Starr, meanwhile, wrote: “God bless Tom Petty, peace and love to his family”. He added: “I’m sure going to miss you Tom”. See those tweets below.
Source: Luke Morgan Britton
Alan Parsons has been the major influence behind some of the most successful albums in history
He is the go-to producer for established artists who crave his authentic, warm and detailed sound on their recordings.
This is no surprise given that he learned his trade under the tutelage of the late, great Sir George Martin.
He is famous for his deft influence on the sound of Pink Floyd's Dark Side Of The Moon and The Beatles' Abbey Road and Let It Be albums.
Parsons and his songwriting partner Eric Woolfson achieved major success in the own right with The Alan Parsons Project, selling more than 60 million albums.
The Rock and Roll Hall of Fame induction ceremony often brings together once-in-a-lifetime combinations of musicians — and the 2004 iteration was no different. Late rockers Tom Petty and Prince joined forces with Steve Winwood, Jeff Lynne, and more to perform George Harrison’s beloved Beatles anthem “While My Guitar Gently Weeps.”
Petty, who died Monday at 66, had a close relationship with Harrison. The two collaborated, along with Lynne, Roy Orbison, and Bob Dylan, in the popular act the Traveling Wilburys, in the late ’80s and early ’90s.
Source: Eric Renner Brown
A sitar owned and played by George Harrison has been sold for $62,500 (£46,581) in the United States.
The instrument, purchased from a shop on London's Oxford Street in 1965, was used by Harrison during the recording of the Beatles song Norwegian Wood.
The Indian string instrument, crafted by a well-known music shop in Kolkata, was later gifted to a friend of Harrison's first wife, Patti Boyd.
The name of the successful bidder has not been disclosed by the auctioneers.
Bidding for the sitar began on 28 September at $50,000 (£37,327).
Harrison had discovered the sitar in 1965, on the set of the Beatles' second film, Help.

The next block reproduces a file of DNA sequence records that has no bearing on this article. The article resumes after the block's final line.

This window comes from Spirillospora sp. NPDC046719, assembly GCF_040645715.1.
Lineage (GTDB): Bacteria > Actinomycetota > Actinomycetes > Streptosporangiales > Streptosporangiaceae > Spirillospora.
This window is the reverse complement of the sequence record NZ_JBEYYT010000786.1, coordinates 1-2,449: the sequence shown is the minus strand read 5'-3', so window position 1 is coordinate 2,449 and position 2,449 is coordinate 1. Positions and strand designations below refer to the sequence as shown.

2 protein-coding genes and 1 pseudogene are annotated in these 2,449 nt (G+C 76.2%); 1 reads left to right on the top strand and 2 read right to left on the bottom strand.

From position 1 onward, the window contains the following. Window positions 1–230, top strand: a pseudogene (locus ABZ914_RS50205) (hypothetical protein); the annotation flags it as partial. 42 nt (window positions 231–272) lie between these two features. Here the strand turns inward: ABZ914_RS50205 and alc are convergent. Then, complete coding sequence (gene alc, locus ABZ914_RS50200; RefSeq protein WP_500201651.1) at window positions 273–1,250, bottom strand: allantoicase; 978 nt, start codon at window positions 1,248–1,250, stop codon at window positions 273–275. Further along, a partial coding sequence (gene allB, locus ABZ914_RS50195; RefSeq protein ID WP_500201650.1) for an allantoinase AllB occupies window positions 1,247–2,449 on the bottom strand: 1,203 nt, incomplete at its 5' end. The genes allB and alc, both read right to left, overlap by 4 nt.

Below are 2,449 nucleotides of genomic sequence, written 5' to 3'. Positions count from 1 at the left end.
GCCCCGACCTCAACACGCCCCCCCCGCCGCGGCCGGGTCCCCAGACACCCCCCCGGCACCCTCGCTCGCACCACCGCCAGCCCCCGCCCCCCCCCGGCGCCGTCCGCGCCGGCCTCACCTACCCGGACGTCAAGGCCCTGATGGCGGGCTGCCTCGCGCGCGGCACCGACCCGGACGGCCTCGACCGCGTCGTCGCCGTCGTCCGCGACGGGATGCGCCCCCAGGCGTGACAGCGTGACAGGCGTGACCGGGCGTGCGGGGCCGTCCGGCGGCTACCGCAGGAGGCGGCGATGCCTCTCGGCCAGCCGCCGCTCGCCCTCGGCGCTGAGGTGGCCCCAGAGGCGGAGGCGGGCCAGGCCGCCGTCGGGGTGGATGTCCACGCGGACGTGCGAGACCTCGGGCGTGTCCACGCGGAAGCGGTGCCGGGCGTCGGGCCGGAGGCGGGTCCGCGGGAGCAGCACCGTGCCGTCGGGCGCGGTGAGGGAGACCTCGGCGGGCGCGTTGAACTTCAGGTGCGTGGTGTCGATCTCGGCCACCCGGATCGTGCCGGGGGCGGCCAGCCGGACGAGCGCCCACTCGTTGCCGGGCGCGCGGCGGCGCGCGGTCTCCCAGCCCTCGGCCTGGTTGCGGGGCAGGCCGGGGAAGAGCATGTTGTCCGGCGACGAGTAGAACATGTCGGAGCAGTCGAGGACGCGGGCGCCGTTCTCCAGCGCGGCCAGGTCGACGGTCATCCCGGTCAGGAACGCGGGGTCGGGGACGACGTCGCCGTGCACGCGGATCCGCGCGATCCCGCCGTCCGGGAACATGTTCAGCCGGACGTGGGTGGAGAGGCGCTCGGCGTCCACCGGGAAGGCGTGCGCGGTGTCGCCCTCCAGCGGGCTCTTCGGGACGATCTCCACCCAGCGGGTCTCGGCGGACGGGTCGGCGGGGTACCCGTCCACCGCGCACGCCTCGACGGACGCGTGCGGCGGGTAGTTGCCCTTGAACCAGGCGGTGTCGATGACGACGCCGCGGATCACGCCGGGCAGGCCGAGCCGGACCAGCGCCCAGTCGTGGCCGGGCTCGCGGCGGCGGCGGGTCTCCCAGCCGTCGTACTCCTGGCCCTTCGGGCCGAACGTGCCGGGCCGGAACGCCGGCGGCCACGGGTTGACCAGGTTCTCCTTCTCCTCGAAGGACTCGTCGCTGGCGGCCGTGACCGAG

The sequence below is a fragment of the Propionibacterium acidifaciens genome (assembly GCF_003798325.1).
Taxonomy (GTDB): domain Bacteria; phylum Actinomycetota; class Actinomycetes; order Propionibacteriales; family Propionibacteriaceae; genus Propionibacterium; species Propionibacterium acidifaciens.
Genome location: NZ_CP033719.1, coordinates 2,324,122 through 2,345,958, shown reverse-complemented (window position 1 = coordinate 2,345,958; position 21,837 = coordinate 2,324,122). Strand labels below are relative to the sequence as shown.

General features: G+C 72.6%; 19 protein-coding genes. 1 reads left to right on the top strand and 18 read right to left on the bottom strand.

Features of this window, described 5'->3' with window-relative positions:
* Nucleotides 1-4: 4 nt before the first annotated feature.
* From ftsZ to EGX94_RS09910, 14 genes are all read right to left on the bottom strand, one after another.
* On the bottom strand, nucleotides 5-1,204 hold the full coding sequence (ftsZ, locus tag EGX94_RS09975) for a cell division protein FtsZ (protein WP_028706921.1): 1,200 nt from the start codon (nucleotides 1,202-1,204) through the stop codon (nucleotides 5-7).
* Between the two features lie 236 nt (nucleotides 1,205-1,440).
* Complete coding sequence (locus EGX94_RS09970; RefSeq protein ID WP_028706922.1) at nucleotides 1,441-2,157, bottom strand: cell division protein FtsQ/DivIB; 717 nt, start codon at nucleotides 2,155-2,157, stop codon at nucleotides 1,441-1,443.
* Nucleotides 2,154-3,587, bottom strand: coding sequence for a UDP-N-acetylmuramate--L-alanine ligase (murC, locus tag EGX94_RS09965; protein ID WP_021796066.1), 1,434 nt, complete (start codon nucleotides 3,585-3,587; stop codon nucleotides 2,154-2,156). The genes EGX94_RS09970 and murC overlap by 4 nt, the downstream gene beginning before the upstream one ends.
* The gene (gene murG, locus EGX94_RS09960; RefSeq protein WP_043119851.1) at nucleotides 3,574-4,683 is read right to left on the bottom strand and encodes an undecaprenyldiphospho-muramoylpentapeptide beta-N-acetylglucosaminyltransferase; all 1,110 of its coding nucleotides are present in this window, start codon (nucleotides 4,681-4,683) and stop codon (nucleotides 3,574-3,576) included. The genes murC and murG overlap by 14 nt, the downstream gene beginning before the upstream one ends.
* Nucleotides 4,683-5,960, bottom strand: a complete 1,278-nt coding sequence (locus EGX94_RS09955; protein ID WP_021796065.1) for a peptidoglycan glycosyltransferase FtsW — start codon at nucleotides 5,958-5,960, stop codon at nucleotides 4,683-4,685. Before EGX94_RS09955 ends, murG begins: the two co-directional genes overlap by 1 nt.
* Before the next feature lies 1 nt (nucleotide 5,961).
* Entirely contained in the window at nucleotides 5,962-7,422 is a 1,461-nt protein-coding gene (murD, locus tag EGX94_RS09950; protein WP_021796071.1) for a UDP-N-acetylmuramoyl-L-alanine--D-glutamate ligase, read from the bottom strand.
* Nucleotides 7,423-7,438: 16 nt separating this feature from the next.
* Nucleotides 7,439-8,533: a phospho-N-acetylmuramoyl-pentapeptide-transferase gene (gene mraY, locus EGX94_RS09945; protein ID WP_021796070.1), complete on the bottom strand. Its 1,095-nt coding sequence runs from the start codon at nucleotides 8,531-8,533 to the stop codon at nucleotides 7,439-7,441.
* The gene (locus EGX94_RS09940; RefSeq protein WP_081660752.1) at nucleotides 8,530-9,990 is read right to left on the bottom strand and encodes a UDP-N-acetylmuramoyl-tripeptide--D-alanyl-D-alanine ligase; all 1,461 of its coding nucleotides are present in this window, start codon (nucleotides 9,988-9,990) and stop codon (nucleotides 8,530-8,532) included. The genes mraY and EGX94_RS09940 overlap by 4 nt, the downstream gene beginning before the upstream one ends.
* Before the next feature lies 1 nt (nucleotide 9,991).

Longtime Beatles' producer George Martin's scores for several of the group's films will be among the tracks on George Martin: The Film Scores and Original Orchestra Compositions, a posthumous compilation due out November 10.
The set, recorded by the Berlin Music Ensemble conducted by Craig Leon, who also produced the album, will include Martin's instrumental pieces from the Beatles' Yellow Submarine, as well as scores for "Live and Let Die," "Pulp" and more along with some unreleased works.
A five-and-a-half minute trailer for the album has been posted online showing Leon and the orchestra working on the material.
Leon says that the album grew out of another "unnamed" project he was working on that gave him access to the manuscripts of Martin's scores.
Source: Erica Banas
Ringo Starr, famous for being a quarter of the Beatles and one of two still living, released his 19th studio album on Sept. 15 after a two year hiatus. For being such a legendary musician, Starr honestly let me down with this new album, “Give More Love."
I had hope for a promising, fruitful album upon listening to the first track, “We’re on the Road Again,” with its triumphant guitars and catchy sound. The lyrics are symbolic of his return to music and touring with this latest release. Former Beatles bandmate Paul McCartney and Eagles’ guitarist Joe Walsh collaborated on this song, which provides all the explanation for why it is arguably one of the album’s best. Yet, the song set up a false pretense that the rest of the album would be as good as the opener.